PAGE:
Q. I was a bit surprised that you don’t really deal in this book anyway with the use of the term christianos (meaning something like partisans of Christ or perhaps belonging to Christ on a par with Herodianos) which is depicted as outsider language used to describe the Jewish and Gentile followers of Christ in Antioch in the book of Acts. How come you don’t, especially in the light of the later use of similar language in the late second century by Gentile Christ followers themselves?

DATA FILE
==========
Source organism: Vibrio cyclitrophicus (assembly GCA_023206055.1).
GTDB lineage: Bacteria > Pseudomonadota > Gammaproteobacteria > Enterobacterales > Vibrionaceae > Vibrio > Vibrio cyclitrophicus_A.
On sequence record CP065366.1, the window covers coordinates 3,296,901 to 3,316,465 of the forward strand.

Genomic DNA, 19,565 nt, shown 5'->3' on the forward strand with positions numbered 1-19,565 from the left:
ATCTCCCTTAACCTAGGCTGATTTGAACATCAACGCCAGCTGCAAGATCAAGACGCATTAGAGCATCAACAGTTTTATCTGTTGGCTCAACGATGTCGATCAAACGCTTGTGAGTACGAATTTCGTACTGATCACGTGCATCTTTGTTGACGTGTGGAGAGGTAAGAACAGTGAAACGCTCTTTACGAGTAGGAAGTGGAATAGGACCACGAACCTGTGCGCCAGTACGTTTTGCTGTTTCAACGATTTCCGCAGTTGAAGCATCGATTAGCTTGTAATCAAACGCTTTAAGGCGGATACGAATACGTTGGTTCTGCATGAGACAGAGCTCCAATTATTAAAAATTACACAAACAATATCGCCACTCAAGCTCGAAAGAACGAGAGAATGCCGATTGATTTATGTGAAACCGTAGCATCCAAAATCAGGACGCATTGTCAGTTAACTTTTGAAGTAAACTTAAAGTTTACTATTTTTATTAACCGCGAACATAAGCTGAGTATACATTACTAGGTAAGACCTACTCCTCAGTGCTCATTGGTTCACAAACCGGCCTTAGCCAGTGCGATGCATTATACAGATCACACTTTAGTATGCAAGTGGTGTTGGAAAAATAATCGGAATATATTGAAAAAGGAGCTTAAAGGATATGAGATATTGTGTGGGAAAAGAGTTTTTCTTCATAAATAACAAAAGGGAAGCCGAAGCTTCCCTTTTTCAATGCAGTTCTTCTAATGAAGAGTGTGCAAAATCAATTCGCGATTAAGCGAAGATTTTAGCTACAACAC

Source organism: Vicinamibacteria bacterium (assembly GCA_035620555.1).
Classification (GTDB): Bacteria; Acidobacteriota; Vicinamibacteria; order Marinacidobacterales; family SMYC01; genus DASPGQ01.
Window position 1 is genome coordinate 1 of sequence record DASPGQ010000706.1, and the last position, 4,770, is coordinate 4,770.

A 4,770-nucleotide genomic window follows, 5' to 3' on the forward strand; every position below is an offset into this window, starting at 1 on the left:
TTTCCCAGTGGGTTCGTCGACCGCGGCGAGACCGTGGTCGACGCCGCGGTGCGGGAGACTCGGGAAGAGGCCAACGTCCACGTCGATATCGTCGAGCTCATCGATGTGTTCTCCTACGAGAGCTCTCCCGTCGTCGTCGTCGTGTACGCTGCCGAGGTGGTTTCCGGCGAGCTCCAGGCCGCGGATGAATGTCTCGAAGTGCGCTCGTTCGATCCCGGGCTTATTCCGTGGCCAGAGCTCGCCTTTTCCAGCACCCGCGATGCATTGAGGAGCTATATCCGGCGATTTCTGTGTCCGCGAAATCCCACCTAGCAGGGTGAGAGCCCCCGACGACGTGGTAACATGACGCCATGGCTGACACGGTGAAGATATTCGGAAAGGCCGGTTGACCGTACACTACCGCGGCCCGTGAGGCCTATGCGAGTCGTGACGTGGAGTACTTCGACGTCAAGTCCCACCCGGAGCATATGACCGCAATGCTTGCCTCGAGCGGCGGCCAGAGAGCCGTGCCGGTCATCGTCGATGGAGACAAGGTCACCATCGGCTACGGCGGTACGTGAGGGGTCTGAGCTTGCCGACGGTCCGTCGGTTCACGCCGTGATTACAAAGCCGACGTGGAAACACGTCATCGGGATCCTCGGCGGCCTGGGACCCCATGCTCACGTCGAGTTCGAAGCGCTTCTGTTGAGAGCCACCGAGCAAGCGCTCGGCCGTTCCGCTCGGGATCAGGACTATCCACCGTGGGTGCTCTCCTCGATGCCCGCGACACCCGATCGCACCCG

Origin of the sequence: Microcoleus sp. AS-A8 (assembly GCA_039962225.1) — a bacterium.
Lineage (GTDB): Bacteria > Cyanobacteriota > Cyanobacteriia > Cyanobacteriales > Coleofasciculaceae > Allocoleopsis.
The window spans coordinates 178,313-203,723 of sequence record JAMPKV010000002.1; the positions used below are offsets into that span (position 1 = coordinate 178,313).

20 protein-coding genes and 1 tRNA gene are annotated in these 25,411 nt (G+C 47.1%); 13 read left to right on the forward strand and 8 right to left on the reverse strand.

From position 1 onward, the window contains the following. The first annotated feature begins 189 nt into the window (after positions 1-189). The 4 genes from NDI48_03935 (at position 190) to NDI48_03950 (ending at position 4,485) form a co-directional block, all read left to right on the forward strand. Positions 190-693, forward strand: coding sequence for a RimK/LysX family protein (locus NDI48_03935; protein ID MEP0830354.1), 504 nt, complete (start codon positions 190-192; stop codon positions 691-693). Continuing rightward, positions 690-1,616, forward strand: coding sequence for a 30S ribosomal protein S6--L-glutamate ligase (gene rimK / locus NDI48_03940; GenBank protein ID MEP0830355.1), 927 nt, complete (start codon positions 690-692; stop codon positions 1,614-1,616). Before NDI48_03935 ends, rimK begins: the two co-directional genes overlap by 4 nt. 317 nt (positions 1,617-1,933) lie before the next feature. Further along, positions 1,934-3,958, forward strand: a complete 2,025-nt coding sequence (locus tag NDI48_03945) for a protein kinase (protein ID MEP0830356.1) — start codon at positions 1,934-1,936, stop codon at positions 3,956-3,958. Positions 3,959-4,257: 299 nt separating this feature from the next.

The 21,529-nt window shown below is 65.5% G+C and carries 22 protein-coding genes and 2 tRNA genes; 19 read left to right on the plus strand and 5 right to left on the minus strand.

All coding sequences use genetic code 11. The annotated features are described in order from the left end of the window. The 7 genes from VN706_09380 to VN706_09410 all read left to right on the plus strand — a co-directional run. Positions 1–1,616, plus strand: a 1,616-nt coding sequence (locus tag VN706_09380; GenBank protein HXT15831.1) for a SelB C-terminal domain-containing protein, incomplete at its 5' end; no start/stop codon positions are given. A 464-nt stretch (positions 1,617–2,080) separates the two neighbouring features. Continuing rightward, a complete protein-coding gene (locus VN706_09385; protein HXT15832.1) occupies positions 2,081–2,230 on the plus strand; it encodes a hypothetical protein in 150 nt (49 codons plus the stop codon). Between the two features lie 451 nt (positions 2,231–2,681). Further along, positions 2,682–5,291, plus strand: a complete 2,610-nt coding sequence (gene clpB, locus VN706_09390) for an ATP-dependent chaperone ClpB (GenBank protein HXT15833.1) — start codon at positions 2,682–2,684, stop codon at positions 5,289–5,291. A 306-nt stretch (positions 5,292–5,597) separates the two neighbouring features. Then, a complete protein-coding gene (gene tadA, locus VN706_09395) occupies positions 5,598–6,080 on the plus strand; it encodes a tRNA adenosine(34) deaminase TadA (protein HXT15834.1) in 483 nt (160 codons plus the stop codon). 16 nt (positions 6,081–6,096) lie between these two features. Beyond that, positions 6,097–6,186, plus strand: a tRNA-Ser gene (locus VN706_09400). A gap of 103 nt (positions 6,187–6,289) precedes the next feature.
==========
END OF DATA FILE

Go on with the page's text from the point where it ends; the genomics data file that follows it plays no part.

A. I admire the comprehensive inventory of identity terms—both self-designations and outsider designations—that Paul Trebilco has assembled and discussed in two of his books. All I can say is that in this book I was interested in ethnē as an identity term in particular and that it took me almost 500 pages (!) to deal with it to my satisfaction.